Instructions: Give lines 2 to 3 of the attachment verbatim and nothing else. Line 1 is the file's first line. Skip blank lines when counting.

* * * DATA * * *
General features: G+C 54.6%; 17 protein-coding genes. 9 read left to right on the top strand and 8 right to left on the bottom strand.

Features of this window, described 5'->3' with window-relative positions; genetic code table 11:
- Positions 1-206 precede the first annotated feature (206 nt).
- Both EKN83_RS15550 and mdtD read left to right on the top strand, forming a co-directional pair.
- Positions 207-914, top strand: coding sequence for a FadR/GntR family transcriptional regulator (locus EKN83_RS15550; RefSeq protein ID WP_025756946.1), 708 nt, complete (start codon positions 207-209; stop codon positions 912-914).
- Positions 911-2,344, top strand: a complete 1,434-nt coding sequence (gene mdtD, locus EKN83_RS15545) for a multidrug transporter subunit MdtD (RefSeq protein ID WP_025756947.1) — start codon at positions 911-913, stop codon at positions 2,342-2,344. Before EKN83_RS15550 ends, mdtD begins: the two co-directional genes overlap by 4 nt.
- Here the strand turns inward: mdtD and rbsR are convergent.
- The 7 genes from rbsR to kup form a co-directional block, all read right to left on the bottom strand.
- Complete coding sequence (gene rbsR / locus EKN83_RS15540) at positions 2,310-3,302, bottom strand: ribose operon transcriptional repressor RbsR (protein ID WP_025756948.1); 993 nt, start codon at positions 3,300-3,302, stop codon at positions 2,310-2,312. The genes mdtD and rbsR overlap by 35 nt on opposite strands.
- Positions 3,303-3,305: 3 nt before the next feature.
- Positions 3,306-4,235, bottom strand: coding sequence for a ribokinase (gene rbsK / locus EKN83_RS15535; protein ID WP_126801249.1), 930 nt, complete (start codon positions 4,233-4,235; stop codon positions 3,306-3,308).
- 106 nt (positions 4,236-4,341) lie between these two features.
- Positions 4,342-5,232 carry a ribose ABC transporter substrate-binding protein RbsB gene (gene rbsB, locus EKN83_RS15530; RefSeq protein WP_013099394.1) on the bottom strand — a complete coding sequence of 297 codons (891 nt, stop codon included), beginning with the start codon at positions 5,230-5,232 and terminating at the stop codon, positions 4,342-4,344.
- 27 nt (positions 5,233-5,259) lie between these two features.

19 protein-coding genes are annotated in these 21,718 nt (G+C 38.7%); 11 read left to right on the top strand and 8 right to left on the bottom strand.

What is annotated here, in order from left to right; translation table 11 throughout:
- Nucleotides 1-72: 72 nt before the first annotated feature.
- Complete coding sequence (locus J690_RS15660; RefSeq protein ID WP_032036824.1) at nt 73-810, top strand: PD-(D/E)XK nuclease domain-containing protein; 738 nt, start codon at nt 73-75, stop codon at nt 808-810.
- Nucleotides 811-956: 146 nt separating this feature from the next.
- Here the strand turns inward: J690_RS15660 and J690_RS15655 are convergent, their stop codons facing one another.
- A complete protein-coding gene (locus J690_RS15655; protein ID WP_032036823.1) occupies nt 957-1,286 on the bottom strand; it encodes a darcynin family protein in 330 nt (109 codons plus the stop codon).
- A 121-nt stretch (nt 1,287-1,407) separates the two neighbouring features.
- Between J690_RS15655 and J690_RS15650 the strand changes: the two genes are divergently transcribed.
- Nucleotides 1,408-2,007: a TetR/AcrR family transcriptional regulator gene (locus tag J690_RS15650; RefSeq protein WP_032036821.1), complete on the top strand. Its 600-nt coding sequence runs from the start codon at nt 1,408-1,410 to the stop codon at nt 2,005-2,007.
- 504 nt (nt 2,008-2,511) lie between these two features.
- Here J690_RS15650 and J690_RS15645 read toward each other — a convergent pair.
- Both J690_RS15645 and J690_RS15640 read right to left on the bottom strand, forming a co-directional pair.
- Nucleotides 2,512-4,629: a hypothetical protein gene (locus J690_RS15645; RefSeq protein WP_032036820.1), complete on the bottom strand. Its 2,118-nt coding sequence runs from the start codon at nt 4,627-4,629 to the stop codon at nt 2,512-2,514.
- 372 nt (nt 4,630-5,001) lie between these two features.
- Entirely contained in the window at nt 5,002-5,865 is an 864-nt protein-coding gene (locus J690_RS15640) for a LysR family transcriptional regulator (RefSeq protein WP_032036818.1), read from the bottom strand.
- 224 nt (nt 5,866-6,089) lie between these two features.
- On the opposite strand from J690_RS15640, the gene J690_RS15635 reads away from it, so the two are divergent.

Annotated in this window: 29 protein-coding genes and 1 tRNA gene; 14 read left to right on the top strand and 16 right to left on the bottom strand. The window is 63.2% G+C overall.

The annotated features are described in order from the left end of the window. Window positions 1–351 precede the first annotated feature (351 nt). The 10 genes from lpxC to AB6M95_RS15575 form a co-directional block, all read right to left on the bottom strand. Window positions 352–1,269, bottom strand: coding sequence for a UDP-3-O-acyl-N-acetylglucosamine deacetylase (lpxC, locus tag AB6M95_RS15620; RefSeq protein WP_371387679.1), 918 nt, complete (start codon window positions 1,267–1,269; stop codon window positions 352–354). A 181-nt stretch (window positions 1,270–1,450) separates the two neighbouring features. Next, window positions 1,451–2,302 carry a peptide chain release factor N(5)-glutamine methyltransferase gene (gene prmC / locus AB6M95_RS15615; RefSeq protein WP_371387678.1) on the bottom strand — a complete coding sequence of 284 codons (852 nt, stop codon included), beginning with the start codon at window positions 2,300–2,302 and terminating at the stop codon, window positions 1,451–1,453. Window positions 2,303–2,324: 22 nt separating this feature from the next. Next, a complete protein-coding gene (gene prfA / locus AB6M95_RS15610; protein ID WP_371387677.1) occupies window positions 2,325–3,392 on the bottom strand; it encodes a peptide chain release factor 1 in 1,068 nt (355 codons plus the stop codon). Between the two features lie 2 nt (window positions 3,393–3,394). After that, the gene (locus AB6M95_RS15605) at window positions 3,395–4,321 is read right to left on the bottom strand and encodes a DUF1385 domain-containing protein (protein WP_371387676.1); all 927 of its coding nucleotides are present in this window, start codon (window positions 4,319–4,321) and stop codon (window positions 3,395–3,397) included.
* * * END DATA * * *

Features of this window, described 5'->3' with window-relative positions; genetic code table 11:
- Positions 1-206 precede the first annotated feature (206 nt).